"You With Your Memory Are Dead" Book Review
Written by Gabino Iglesias
Published by Civil Coping Mechanisms
Written by Gary J. Shipley
2016, 122 pages, Fiction
Released on March 4th, 2016
Sometimes you start reading a book and its combination of weirdness and intensity blows you away. At that point, if you’re a fellow book reviewer, you remember you’re going to have to review it and insecurity invades your system like a bad cold in the middle of winter. That’s when real professionals do their work and amateurs skip the review and immediately delve into a less bizarre and challenging narrative they can easily digest and analyze. If you take the preceding words as the truth, the lack of reviews of Gary J. Shipley’s You With Your Memory Are Dead is easy to understand. This book is strange, dark, dangerous, brave, and perplexing. Equal parts literary/psychological experiment and celebration of language through insanity and free verse.
To understand what Shipley has done here, it helps to have seen, or at least to know a bit about Begotten, the dark/gory/silent/experimental film directed by E. Elias Merhige. After watching it again in preparation to read the book, it became clear how Shipley’s experiment could easily bring him to the brink of insanity. Begotten is an orgy of chaos, bloodshed, and horrific imagery set to disturbing sounds that range from crickets to static. What Shipley did is best described in the book’s introduction, written by Merhige:
“When Mr. Shipley first shared with me his desire, to lock himself in a room with nothing but Begotten playing in a loop cycle, watching its images over and over again for two weeks, isolating himself from any outside influence, taking no interruption or break except to sleep, it seemed like a recipe from the writers of the old testament prophets manipulating and isolating all sense so they may unfettered by the noise of the everyday unearth their experience of the divine; Gary’s approach to making Begotten his own in a ritual of creative-conscious engagement is a decision to no longer passively “watch” Begotten but to enact and digest within his own being a ritual which would remake the film inside his very temple of earth, his body.”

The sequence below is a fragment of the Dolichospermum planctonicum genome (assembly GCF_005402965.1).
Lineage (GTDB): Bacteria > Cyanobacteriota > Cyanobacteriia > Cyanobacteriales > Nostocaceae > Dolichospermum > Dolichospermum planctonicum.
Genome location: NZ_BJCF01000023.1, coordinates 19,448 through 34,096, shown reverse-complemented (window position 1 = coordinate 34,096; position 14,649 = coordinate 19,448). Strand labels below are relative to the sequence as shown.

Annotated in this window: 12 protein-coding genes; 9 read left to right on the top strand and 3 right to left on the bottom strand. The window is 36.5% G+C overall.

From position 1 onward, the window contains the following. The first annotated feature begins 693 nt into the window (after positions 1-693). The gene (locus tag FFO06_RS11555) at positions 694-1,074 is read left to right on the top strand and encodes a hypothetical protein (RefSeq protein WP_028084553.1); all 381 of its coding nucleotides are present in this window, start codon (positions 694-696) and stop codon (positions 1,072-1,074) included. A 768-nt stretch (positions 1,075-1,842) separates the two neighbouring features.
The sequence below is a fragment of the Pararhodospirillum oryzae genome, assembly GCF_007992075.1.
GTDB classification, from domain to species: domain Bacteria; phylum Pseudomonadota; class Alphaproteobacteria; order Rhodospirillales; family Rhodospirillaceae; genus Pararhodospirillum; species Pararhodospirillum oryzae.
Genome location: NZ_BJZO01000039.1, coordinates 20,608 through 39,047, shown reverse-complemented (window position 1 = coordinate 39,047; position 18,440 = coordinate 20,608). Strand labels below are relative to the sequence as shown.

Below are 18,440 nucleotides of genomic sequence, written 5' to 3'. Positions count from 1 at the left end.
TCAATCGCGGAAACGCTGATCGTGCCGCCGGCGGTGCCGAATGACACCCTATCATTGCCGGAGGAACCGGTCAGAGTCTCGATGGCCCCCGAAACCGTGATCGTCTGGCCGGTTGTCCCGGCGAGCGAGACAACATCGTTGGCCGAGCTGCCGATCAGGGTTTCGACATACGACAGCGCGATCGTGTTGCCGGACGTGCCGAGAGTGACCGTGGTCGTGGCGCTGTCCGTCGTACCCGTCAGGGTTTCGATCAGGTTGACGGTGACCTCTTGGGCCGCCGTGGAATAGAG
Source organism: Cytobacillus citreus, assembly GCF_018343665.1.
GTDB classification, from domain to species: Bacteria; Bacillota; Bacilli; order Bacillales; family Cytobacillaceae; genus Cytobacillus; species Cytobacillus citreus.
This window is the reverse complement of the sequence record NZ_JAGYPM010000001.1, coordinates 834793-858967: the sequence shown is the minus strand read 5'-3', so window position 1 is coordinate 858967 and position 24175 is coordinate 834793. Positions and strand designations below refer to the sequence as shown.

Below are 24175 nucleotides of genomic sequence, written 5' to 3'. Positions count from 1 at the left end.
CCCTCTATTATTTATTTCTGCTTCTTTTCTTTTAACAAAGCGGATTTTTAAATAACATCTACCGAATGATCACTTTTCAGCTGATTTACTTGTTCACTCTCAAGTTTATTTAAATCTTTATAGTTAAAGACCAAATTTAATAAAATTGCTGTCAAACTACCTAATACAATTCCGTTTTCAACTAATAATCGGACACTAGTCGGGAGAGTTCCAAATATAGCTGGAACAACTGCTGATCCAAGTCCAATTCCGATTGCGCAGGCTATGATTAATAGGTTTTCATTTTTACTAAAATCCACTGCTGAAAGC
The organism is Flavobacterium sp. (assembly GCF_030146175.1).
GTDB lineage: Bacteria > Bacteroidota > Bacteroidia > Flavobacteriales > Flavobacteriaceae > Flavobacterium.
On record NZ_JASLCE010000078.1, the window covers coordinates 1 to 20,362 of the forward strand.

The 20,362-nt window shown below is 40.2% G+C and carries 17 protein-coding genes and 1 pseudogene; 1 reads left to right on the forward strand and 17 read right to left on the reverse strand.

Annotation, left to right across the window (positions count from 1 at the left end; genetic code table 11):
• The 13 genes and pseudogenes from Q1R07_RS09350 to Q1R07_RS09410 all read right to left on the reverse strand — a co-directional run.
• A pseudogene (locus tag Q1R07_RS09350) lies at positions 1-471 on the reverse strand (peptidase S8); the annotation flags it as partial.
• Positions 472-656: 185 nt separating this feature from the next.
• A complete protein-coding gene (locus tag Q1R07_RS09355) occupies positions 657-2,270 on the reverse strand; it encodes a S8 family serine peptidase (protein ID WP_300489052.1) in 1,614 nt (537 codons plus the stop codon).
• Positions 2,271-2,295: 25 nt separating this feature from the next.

The result of this is a book that full of poetry, disjointed images, scalpel-sharp sentences, bizarre concepts, and something akin to evisceration of God and self. The writing is a mixture of arterial blood and impenetrable blackness. Shipley gets very close to the edge of sanity, and it turns out that’s precisely where the wildest ideas reside, where “the edges blur on imaginability.” You With Your Memory Are Dead is uncomfortable to read and demands constant focus in order to effectively digest the barrage of introspection, horror, and philosophical carnage that’s thrown at the reader.
It’s obvious that the film had a profound effect on Shipely. With each page, his psyche is a bit more unhinged and his writing slightly more deranged. Eventually, the space the author occupies, his mental state, and Begotten become some inextricably linked that the writing reaches a unique balance between absolute clarity and madness:
Because the room is articulated, and its lines limbs on arthropods translucent and receding.
Because the pipework surfaces.
Because no rooms are ever empty. Because rooms unmake the empty.
Because architecture is ghost-making.
And it leads us to where it can’t be seen. Where if we looked we wouldn’t see it. A place where both locations can be seen to coexist.
You With Your Memory Are Dead occupies an empty space in contemporary literature because it belongs equally to horror and literary fiction while also blurring the line between experimental fiction and the place where film/film studies and celluloid meet. This is a strange, ghastly, and uncomfortable read with passages that are very close to Begotten and others that could only come from the mind of the author once being locked up with those images stopped being new and fun. That mixture of elements make it required reading for fans of weird literature, horror, and art films. Just don’t lock yourself in a room with it.
Want to comment on this review? You can leave one below or head over to the HorrorTalk Review Forum.